Another example of this is all those stories you hear about some town in Russia putting up a bust of Stalin or some other Stalin-related material. Many times these are initiatives undertaken by local KPRF officials, not the ruling party and certainly not Putin. But most readers outside Russia understand its politics in an oversimplified way. Putin is in charge of Russia. Government officials put up a bust of Stalin. Ergo Putin is bringing Stalin back! Well no, he isn’t really. It’s actually an opposition party doing those things.
Lastly, we see that even in the West, media likes to focus on extreme groups. When we think about mainstream media coverage of conservative Republicans, for example, what do we tend to see? Do we see the moderates, the secular Republicans who don’t give a damn about gay marriage but just believe in tax cuts and cutting spending? Or did the media focus on the Tea Parties back when they were popular? From a news point of view, things from the fringes are interesting. Protests are interesting.
Discussions like this one remind me of an interesting type of cognitive bias I recently read about called the Hostile Media Effect. Naturally this is of great interest to me. In short, it’s this tendency to perceive that the bulk of the media is opposed to your views. I think we’ve all had this feeling at some point, if not most of our lives. This why you get people asking questions like “Why doesn’t the mainstream Western media ever criticize their governments,” to which the best response is usually “Why can’t you use Google?”
When it comes to people complaining about anti-Russia bias, I often wonder why they don’t leap to defend the reputation of dozens of other countries for which most news tends to be negative. There are plenty of negative stories about African countries, many of which contain incorrect information. Meanwhile the warriors against media bias will scream about a negative but true story about Russia, insisting that it is deliberate propaganda or information war.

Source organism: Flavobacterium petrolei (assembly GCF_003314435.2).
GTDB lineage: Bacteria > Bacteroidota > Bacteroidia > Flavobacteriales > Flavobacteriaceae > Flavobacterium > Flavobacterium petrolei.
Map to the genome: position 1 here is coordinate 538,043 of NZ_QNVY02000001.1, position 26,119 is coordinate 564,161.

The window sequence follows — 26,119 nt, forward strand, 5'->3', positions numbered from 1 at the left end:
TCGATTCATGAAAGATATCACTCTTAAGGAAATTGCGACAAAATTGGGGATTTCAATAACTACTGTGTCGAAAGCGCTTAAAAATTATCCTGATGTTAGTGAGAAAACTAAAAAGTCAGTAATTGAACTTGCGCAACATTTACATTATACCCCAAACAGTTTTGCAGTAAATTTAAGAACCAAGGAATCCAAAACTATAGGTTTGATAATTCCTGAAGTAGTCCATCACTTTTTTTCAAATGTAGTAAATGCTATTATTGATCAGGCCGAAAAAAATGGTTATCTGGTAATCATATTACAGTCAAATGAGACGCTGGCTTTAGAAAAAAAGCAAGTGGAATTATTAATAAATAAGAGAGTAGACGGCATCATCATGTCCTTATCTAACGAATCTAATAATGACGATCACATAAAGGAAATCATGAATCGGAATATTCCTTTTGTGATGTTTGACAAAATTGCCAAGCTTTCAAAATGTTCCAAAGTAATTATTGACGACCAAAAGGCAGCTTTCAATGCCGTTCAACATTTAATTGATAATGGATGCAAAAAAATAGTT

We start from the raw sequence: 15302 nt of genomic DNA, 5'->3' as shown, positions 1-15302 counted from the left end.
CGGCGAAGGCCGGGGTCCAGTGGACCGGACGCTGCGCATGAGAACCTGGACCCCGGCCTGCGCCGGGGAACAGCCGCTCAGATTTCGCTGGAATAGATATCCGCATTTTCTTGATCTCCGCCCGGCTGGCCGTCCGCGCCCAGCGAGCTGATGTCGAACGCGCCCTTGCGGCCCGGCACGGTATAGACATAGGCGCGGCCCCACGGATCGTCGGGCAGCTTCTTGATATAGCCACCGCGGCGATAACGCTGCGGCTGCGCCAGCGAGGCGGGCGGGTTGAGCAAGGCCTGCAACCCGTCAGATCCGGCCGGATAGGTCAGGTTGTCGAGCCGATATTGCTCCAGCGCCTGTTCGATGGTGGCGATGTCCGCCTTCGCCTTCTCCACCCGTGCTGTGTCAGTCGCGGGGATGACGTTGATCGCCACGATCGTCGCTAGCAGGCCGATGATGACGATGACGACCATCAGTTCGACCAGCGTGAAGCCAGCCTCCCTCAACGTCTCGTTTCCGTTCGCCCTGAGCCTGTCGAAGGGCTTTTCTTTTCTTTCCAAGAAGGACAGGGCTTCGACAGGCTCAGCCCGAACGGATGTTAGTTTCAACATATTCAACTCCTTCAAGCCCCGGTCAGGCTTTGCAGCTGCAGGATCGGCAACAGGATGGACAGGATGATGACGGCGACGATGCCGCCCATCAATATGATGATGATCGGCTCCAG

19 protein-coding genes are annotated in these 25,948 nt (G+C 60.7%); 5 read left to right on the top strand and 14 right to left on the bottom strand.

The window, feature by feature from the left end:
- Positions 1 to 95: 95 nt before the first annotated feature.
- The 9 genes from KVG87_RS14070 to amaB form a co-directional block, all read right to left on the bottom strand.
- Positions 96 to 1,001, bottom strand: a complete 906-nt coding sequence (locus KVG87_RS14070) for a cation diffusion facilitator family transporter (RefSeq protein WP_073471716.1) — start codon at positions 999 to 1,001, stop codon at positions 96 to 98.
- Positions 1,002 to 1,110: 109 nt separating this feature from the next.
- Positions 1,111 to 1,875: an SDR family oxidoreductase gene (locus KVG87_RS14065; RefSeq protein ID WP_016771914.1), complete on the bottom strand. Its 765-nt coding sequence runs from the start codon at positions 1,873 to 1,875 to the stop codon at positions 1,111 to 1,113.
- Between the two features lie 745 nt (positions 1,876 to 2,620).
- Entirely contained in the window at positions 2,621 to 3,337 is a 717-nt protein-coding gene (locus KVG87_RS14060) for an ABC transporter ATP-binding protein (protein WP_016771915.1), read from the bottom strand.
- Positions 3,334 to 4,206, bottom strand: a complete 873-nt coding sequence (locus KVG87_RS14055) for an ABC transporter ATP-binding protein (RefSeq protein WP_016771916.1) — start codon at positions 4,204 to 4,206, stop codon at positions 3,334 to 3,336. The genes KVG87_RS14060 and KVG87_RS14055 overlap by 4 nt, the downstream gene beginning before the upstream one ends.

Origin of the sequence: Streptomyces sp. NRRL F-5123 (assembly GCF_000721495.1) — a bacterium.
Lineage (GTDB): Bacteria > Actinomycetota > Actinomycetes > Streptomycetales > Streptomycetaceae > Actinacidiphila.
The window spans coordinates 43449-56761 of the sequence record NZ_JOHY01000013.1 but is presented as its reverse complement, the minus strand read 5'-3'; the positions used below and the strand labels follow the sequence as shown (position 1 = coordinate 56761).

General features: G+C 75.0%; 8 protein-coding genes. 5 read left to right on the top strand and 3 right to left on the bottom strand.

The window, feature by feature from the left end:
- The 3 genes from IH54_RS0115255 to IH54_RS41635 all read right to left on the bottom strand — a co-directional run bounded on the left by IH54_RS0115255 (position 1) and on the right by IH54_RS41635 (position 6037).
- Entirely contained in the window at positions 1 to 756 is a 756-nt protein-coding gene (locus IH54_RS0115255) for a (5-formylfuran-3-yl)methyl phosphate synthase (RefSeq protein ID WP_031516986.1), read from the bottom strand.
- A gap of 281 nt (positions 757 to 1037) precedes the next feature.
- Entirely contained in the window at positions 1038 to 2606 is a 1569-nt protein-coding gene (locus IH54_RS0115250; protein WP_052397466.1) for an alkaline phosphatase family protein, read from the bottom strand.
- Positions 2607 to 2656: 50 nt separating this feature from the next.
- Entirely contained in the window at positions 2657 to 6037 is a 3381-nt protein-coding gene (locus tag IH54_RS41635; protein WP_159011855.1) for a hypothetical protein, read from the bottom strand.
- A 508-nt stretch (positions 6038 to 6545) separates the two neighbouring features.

This is not to say that the bias is only in our heads. There is always going to be bias in news. Media awareness helps us not only correctly identify it, but also navigate around it to find the truth. In this case, I think two important points are:
-Understand how news is actually made to see where bias becomes a factor. If people understand the commonly accepted methods of journalism and style, they’ll understand why some articles appear more or less biased than they actually are.
-Understand that a lot of bias is not intentional. It can be unintentional or even out of the hands of the journalist or the editor. Or it can be driven by bigger, structural problems that don’t point to some kind of specific agenda.
Whatever we do, the Russian “alternative,” whereby we replace structural and unintentional biases with deliberate bias and propaganda is not an alternative. It doesn’t help us counter-balance the biases we see in our own media, rather it just means fewer and fewer people actually tackle the problem and instead open their mind to propaganda whose production value and quality rapidly degrades over time. This is that “menace of unreality” people like Pomerantsev warn us about. It’s attractive because it’s easy and doesn’t require a lot of thought, but in the long run we become cynical to the point of total inactivity.